Oh yeah, the old Leap Year idea may make an appearance or two in any cycle… so October 1st is not a Friday every seven years. But that once-every-823 thought? Apparently we’re in quite a rare stretch of exceptions-to-the-rule since it also happened in 2004 and will occur again in 2021.

Truthfully… it’s not that rare. And I saw versions of the same e-mail bragging about May and August, and… just change the names around and the same information is true. It doesn’t happen once every 823 years. Not in October. Not in May. (Not when Sam eats green eggs and ham.)

So that’s fiction.

But that’s not why I came to talk to you today.


Instead the part I’m wondering about is the old money bags. Where did that part come from?

Just about anyone that receives a paycheck can tell you about those thrilling and glorious months of the extra check. There are variances here too. Some based on whether you get paid once a week… once every other week… once a month… whatever. What day are paychecks issued? The result can be… oh look at that… a month with an extra check. Part of 52 not being neatly divisible by 12 or some associated concept.

I suppose that could be a part of it. These months with those extra days will average an extra weekly payday three times out of every seven years. Not bad odds.

I believe Chinese feng shui and the Happiness Buddha offer money bag ideas… but most of this is based on coins, the color red, and other thoughts that don’t fall in line with “octo” and the tenth month of the year.

Definitions of October or moneybags offer no help. Nothing overlaps to bring them together.

Doesn’t seem like I’m going to settle this one, does it?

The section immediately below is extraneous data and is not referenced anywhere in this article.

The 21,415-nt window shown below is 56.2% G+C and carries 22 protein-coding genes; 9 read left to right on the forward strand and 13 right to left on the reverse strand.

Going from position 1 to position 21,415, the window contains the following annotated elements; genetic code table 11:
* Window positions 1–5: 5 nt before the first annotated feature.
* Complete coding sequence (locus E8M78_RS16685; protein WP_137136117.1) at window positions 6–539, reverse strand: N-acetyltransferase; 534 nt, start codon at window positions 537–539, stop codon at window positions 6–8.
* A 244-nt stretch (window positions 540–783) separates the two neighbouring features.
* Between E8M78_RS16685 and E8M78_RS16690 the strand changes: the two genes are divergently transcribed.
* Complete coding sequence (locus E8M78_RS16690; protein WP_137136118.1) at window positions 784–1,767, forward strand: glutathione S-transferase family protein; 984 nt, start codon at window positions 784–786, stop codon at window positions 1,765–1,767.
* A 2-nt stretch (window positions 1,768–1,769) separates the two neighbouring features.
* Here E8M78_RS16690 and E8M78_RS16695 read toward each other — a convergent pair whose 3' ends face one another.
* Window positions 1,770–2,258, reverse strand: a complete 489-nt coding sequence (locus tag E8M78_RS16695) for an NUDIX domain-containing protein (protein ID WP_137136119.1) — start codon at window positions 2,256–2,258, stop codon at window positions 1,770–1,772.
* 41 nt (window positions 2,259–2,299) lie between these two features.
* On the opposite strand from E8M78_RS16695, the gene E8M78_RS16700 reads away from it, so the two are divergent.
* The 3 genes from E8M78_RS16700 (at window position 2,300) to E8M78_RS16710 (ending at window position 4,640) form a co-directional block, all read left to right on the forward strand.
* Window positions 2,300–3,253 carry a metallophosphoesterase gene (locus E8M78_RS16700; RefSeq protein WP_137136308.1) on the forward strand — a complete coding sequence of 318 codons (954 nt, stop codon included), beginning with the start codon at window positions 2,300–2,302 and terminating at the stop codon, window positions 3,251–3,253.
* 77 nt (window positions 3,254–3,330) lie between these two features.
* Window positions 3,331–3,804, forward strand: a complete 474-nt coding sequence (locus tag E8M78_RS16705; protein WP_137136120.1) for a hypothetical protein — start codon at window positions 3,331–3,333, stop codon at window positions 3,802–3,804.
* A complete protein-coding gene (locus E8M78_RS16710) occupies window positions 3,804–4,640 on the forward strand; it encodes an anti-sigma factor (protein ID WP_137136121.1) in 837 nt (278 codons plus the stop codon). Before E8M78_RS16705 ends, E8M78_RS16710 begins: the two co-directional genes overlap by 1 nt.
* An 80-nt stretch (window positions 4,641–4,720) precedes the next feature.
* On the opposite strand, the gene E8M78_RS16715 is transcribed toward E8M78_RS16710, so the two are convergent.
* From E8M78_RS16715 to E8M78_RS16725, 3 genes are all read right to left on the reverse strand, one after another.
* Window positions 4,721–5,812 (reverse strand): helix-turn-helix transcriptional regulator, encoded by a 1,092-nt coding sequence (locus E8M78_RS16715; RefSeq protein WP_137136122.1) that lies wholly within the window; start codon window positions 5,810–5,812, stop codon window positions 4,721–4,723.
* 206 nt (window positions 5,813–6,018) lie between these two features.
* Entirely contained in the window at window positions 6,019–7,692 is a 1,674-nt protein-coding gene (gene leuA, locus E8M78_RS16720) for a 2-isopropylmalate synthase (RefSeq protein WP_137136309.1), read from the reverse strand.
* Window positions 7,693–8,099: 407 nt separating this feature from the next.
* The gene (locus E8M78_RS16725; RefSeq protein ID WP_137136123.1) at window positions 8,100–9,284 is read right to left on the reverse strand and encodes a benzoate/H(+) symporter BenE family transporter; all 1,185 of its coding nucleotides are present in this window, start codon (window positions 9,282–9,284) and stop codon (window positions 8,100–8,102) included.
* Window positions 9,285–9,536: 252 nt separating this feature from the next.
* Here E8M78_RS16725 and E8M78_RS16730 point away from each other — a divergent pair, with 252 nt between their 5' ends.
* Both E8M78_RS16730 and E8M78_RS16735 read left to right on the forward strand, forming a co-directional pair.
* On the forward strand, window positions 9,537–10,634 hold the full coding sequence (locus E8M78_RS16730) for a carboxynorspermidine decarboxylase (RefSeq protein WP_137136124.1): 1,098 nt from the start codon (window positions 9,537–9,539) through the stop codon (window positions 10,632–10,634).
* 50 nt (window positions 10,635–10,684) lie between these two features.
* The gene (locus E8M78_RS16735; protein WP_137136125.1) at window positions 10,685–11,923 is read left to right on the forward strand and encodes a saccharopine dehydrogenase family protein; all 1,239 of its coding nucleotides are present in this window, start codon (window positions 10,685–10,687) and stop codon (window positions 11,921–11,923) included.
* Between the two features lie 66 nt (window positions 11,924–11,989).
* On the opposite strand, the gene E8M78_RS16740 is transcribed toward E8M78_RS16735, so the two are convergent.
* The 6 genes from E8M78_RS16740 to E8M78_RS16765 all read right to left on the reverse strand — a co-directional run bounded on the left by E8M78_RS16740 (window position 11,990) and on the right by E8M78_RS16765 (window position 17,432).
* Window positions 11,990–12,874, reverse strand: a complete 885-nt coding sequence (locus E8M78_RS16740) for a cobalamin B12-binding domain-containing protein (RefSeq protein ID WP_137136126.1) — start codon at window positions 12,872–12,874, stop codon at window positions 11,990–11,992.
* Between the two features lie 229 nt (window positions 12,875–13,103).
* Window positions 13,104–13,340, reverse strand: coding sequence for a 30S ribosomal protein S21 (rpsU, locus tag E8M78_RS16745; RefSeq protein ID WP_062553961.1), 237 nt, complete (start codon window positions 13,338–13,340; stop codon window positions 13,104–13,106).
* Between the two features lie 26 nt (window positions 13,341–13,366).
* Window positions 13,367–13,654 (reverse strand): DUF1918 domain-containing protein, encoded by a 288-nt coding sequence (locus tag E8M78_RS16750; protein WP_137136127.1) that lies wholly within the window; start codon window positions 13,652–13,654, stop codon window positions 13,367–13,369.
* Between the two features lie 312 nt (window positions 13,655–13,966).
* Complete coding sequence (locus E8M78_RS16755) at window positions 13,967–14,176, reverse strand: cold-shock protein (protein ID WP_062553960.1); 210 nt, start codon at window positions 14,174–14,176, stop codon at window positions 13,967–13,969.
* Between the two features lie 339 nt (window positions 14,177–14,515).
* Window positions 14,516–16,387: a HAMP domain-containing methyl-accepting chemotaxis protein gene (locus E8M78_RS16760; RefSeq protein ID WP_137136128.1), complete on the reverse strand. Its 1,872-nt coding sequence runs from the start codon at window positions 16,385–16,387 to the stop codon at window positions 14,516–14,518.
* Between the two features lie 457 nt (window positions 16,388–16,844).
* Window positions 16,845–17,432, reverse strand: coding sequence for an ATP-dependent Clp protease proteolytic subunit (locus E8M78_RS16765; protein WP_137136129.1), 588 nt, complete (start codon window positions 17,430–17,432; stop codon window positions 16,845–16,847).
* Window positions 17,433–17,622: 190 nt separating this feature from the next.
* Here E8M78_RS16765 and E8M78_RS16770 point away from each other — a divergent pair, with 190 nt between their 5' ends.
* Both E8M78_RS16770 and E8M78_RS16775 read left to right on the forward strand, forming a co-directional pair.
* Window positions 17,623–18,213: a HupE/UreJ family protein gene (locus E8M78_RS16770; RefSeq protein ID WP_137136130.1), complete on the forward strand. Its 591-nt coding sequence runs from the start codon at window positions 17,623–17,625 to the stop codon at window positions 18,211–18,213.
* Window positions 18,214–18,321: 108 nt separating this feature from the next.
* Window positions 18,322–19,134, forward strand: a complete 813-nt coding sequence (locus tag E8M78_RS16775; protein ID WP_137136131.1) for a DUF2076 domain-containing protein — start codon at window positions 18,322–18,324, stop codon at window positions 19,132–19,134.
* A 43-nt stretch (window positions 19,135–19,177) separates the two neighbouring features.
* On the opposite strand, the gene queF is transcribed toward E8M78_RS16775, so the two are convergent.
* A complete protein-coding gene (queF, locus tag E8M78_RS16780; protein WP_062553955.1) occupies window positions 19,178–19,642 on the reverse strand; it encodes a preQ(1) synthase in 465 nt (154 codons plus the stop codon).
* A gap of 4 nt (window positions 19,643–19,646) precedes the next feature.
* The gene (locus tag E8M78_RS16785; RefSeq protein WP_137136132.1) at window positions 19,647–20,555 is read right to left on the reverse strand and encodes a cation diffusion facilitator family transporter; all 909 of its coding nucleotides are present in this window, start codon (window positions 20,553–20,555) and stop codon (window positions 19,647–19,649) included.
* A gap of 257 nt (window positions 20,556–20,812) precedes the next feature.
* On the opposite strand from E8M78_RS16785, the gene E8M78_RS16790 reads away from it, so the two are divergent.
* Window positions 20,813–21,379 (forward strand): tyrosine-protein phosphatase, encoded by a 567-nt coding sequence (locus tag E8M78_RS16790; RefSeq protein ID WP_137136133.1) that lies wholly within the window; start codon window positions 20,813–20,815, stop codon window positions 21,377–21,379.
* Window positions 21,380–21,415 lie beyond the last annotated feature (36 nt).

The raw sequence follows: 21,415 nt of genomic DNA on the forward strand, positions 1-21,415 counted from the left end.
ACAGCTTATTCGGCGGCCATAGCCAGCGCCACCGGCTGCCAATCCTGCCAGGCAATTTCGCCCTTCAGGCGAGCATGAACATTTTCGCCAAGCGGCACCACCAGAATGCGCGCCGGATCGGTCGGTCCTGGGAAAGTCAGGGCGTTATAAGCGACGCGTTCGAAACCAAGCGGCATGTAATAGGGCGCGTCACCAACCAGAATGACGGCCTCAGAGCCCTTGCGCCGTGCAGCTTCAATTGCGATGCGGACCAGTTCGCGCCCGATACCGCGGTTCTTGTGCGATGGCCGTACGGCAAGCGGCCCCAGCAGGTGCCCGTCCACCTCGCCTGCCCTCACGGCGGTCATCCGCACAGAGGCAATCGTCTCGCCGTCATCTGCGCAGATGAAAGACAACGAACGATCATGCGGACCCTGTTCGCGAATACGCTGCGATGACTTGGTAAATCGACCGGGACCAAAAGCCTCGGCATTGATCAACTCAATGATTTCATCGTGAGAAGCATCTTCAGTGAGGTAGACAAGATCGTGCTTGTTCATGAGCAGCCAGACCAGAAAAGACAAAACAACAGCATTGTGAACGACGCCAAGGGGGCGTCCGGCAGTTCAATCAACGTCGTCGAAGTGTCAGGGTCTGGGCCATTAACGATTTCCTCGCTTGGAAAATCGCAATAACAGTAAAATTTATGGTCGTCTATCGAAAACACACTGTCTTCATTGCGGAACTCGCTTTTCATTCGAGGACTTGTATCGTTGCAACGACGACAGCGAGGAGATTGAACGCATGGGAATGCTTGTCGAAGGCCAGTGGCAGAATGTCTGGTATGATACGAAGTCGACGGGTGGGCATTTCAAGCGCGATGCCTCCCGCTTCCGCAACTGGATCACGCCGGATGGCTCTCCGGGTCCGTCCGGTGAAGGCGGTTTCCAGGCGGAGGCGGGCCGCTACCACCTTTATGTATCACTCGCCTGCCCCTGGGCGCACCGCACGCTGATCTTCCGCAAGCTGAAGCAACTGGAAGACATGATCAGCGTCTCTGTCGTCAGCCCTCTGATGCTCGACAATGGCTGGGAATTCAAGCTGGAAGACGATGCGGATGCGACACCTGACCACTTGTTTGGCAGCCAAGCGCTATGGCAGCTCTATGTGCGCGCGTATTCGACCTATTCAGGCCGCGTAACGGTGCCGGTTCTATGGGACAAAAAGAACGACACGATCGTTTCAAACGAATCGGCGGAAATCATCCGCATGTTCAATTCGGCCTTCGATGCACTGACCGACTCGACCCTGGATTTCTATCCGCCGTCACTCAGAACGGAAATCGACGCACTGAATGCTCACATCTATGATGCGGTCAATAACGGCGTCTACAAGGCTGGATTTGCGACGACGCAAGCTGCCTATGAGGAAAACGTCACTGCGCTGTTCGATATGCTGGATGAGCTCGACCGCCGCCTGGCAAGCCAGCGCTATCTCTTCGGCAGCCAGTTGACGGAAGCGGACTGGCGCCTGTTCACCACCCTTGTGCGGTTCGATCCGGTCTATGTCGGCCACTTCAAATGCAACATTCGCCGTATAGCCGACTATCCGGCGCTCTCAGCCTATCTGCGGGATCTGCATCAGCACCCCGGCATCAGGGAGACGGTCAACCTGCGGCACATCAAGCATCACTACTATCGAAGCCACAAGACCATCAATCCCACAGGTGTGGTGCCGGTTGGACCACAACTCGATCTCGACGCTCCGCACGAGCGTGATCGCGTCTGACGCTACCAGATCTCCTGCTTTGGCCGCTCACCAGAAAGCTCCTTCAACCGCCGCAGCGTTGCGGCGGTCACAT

Well… maybe I can.

Have you ever heard of Our Lady of Good Remedy?

According to what I could find… and it’s the internet, so I researched a lot of different places to get the basic elements of the story while looking for some consistency, but trust this as you wish… we could be looking at origins with a religious conflict.

You’ll never guess how long ago this story begins. Sure… slightly over 800 years ago.

The central idea was that Moslems were capturing Christians. To buy their freedom, a group called the Trinitarians raised large sums of money to be used. Over decades, thousands were freed.

So… without getting too deeply into the story, or investigating what is potentially really sensitive material… just from the surface details we’ve got the 800-plus years and lots of money.

Turns out that a day in celebration of “Our Lady of Good Remedy” was set aside by the church.

That would be October 8th.

It may not be perfect… but I’m starting to see a yellow, waddling, quacking form taking shape.

There may be reasons… and actually I’m not sure I haven’t stumbled more into coincidence than an origin… for October to hold financial fortune. The five weekends isn’t it though. That part’s not rare.

Don’t let me stand in the way of you enjoying the month of October. I certainly hope you find health and happiness and prosperity. Have a ball.

But don’t believe the hype.

If you have any comments or questions, please e-mail me at Bob@inmybackpack.com